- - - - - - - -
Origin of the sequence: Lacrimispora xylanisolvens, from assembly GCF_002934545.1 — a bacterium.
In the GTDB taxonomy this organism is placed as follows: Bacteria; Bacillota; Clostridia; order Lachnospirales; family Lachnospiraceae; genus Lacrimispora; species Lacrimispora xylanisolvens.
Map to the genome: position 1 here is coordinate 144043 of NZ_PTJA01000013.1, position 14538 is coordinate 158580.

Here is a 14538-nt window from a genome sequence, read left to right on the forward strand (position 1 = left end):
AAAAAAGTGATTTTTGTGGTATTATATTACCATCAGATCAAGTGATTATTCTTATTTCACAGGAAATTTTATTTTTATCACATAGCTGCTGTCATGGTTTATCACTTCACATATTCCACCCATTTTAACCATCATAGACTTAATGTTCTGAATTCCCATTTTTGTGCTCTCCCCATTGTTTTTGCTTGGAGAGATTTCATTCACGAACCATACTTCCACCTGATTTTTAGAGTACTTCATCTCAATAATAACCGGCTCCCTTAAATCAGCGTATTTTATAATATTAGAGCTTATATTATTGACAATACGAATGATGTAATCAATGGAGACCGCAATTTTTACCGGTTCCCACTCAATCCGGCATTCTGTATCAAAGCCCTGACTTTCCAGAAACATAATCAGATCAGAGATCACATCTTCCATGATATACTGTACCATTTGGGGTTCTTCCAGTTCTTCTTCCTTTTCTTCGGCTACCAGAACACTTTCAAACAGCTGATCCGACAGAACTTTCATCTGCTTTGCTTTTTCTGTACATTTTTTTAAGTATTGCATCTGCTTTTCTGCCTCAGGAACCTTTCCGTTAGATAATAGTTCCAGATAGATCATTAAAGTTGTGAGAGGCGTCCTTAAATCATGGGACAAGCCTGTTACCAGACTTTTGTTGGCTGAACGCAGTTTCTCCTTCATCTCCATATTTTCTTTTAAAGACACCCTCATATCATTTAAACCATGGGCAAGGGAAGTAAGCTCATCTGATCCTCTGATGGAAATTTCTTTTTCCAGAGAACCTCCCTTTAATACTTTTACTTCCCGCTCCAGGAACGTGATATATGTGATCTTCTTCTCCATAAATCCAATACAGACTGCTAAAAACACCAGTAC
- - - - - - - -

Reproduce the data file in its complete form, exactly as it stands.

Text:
Origin of the sequence: Lacrimispora xylanisolvens, from assembly GCF_002934545.1 — a bacterium.
In the GTDB taxonomy this organism is placed as follows: Bacteria; Bacillota; Clostridia; order Lachnospirales; family Lachnospiraceae; genus Lacrimispora; species Lacrimispora xylanisolvens.
Map to the genome: position 1 here is coordinate 144043 of NZ_PTJA01000013.1, position 14538 is coordinate 158580.

Here is a 14538-nt window from a genome sequence, read left to right on the forward strand (position 1 = left end):
AAAAAAGTGATTTTTGTGGTATTATATTACCATCAGATCAAGTGATTATTCTTATTTCACAGGAAATTTTATTTTTATCACATAGCTGCTGTCATGGTTTATCACTTCACATATTCCACCCATTTTAACCATCATAGACTTAATGTTCTGAATTCCCATTTTTGTGCTCTCCCCATTGTTTTTGCTTGGAGAGATTTCATTCACGAACCATACTTCCACCTGATTTTTAGAGTACTTCATCTCAATAATAACCGGCTCCCTTAAATCAGCGTATTTTATAATATTAGAGCTTATATTATTGACAATACGAATGATGTAATCAATGGAGACCGCAATTTTTACCGGTTCCCACTCAATCCGGCATTCTGTATCAAAGCCCTGACTTTCCAGAAACATAATCAGATCAGAGATCACATCTTCCATGATATACTGTACCATTTGGGGTTCTTCCAGTTCTTCTTCCTTTTCTTCGGCTACCAGAACACTTTCAAACAGCTGATCCGACAGAACTTTCATCTGCTTTGCTTTTTCTGTACATTTTTTTAAGTATTGCATCTGCTTTTCTGCCTCAGGAACCTTTCCGTTAGATAATAGTTCCAGATAGATCATTAAAGTTGTGAGAGGCGTCCTTAAATCATGGGACAAGCCTGTTACCAGACTTTTGTTGGCTGAACGCAGTTTCTCCTTCATCTCCATATTTTCTTTTAAAGACACCCTCATATCATTTAAACCATGGGCAAGGGAAGTAAGCTCATCTGATCCTCTGATGGAAATTTCTTTTTCCAGAGAACCTCCCTTTAATACTTTTACTTCCCGCTCCAGGAACGTGATATATGTGATCTTCTTCTCCATAAATCCAATACAGACTGCTAAAAACACCAGTAC